A New Jersey teenager getting a first job might not receive adequate safety training or supervision, which could increase the risk of workplace accidents. When the National Institute for Occupational Safety and Health looked specifically at employees younger than 24, it found that 403 such workers were killed on the job in 2015, and people under age 18 accounted for 24 of the fatalities. An analysis of the period of 1998 to 2007 showed that young workers needed treatment at emergency rooms twice as often as employees age 25 and above.
NIOSH identified the leisure and hospitality industry as the largest employer of teenagers. This category includes food service. Retailers came in second place for the number of teenage workers. According to the Occupational Safety and Health Administration, over 2 million youths under age 20 work around hazards in the agricultural sector.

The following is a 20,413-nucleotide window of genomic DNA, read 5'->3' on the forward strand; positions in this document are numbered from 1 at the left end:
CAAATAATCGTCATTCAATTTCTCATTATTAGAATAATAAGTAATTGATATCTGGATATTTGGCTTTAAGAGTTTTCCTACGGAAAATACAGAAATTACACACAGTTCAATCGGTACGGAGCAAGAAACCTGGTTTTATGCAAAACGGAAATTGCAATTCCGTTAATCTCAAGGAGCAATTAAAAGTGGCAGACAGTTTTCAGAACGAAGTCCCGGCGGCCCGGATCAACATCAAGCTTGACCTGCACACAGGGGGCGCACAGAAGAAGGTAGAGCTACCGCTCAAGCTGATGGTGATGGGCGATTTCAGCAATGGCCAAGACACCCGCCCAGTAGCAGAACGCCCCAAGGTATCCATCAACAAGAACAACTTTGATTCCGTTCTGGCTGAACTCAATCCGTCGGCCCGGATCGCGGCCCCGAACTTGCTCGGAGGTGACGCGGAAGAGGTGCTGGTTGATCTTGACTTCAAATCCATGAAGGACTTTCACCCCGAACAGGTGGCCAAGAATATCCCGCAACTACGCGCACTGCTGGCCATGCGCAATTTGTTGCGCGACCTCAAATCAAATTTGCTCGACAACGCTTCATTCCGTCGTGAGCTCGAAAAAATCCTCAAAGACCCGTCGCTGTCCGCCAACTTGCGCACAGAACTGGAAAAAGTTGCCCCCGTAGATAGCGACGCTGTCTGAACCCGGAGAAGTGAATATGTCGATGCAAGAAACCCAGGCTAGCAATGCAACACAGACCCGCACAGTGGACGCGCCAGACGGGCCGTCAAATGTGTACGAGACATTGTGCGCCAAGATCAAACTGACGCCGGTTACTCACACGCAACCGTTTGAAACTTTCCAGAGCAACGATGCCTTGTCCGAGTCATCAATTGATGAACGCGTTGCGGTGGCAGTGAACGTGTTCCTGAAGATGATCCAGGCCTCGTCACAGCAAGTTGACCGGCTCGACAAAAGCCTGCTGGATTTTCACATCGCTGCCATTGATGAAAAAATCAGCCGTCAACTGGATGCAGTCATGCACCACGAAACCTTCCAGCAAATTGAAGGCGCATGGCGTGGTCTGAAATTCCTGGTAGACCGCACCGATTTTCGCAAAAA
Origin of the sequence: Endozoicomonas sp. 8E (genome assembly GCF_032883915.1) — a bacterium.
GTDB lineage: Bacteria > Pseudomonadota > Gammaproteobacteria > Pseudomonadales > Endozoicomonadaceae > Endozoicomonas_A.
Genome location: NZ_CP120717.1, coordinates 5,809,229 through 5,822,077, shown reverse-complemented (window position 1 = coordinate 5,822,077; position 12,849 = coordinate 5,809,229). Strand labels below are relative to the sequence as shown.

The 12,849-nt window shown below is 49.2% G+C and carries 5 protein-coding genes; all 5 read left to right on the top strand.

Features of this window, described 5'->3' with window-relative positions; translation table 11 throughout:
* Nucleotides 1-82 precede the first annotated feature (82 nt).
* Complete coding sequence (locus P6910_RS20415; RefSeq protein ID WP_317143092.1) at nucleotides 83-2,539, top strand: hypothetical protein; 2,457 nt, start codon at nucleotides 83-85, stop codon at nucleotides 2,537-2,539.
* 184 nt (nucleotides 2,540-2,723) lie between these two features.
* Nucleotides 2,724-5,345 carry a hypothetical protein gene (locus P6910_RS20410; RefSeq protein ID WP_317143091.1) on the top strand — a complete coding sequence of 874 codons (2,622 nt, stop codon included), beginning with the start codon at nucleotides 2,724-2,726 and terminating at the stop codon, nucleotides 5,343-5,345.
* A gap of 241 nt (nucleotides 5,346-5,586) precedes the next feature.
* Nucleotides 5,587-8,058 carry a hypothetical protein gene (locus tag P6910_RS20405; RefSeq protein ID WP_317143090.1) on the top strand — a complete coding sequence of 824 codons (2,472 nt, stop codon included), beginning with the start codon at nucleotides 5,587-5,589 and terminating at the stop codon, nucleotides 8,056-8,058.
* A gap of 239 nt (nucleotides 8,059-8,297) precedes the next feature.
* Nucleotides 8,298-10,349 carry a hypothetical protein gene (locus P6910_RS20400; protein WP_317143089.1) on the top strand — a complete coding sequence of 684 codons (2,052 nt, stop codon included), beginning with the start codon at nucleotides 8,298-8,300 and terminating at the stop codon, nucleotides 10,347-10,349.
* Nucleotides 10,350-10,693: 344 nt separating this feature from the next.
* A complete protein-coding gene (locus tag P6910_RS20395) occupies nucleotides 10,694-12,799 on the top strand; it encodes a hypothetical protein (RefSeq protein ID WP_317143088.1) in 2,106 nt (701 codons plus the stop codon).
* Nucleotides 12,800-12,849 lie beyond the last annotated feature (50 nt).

Different industries create different safety challenges, and OSHA reported that heavy lifting, slippery floors and equipment threaten young retail and grocery employees the most often. Slippery floors also trouble people in food service as well as hot cooking equipment and violent crime. Young people performing janitorial duties could experience chemical exposures and biological hazards along with the demand to lift heavy objects. Outdoor work and agriculture place workers in danger of heat exposure, pesticide exposure and accidents with machinery.
An inexperienced worker might not be aware of rights to safety training and workers' compensation benefits. After an accident, a person might seek information from an attorney, especially if an employer does not want to disclose information or recognize a workplace injury. An attorney could prepare the claim for benefits that could include the payment of medical bills and partial wage replacement.